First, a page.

The Legislative Reference Bureau, the non-partisan research agency for the state legislature, says the Evers Administration employee who recorded a phone call with legislative leaders may have committed a felony.

According to the memo from the agency, “…if another person in the governor’s office recorded the telephone call without the prior consent or authorization of the governor, Chief of Staff Gau, or Chief Legal Counsel Nilsestuen, then the person may well have violated Wis. Stat. § 968.31 (1) since the person was not a party to the communication.”

According to the Legislative Reference Bureau memo, Wis. Stat. § 968.31 (1) is “a Class H felony and is subject to a fine of not more than $10,000 or a term of imprisonment for not more than six years or both.”

The memo was released Monday by Senate Majority Leader Scott Fitzgerald (R-Juneau), who asked the agency’s opinion on the legality of a recording of a teleconference with Governor Tony Evers, Fitzgerald, Assembly Speaker Robin Vos (R-Rochester), Evers’ Chief of Staff Maggie Gau and Chief Legal Counsel Ryan Nilsestuen.

The recording was made without the knowledge of Vos or Fitzgerald, and has contributed to the distrust between the legislature and the governor.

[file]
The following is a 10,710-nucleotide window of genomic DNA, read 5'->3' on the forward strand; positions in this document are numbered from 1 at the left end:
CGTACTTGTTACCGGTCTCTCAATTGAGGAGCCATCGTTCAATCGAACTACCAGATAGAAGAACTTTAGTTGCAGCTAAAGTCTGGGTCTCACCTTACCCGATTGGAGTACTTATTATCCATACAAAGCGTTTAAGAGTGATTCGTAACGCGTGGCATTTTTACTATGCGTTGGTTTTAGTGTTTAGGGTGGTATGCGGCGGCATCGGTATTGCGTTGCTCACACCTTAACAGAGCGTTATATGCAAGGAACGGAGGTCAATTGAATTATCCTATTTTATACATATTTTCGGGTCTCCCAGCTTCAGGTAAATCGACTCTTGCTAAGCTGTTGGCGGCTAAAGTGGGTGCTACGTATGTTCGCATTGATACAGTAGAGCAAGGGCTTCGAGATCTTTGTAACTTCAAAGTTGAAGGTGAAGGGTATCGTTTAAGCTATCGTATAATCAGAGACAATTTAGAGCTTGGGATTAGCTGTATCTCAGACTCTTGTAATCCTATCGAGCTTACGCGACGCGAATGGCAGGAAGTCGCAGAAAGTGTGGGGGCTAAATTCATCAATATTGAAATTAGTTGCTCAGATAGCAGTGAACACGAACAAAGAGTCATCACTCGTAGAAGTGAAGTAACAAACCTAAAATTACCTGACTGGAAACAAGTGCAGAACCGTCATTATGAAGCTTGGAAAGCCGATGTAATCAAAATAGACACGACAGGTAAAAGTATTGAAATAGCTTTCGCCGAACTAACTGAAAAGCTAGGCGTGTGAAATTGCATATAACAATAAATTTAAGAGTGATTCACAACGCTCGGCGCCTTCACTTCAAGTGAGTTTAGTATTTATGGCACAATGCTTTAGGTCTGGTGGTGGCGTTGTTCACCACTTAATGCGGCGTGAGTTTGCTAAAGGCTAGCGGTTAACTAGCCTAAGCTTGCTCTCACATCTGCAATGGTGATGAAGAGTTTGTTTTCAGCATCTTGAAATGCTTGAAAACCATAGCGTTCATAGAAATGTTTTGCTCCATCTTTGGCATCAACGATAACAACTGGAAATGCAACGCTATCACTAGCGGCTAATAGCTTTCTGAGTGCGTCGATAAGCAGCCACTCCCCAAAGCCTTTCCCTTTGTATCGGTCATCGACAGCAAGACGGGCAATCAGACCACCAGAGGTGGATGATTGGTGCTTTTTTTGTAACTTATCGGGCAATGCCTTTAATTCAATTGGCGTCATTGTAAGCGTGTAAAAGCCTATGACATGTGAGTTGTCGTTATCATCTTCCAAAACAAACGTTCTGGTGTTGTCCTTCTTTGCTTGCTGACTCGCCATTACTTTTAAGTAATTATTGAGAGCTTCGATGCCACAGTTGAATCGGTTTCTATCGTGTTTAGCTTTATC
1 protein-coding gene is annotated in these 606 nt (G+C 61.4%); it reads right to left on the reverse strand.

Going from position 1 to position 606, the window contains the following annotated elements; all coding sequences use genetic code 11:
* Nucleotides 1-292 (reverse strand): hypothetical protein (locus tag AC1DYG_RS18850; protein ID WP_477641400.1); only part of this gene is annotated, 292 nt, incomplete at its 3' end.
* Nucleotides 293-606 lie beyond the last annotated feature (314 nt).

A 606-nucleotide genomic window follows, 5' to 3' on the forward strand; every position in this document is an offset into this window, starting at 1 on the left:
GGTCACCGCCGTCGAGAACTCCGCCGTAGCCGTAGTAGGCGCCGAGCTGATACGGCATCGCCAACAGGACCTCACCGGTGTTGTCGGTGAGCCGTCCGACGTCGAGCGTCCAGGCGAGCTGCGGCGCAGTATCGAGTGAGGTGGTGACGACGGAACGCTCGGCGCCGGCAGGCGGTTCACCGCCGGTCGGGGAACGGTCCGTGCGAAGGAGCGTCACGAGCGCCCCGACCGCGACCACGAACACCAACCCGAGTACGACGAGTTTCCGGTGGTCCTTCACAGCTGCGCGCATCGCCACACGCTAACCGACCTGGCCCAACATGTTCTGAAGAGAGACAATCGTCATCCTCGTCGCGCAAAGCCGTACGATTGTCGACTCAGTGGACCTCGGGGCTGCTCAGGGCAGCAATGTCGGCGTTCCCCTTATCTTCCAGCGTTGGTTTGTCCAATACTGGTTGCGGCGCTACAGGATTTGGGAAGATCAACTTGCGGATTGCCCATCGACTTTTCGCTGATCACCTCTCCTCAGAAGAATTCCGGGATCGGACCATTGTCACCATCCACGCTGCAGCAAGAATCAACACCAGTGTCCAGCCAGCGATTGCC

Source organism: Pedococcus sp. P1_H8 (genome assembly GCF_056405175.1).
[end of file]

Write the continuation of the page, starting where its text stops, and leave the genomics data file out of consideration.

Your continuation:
The teleconference was about the state’s Covid-19 policy after the Wisconsin Supreme Court struck down Evers’ administration’s Safer at Home policy extension by the Department of Health Services.

The phone conversation recording was released to the Milwaukee Journal Sentinel after an open records request. Evers has declined to name the staff member who recorded the telephone call despite bipartisan criticism of the recording and calls for the responsible person to be fired. Evers has also denied knowing in advance that the call would be recorded.

The memo also said that if Evers, Gau or Nilsestuen made the recording, then under Wisconsin’s “one party consent” law the recording was legal.

Fitzgerald said in a statement Monday that in light of the Legislative Reference Bureau memo indicating a possible felony, Evers needs to reveal who made the recording.

“If the governor didn’t know that his staff was recording him, this is a bigger problem than he thinks,” Fitzgerald said. “The governor should be in control of his office – the buck stops with him. So if one of his staff committed a felony, he needs to hold that person accountable.”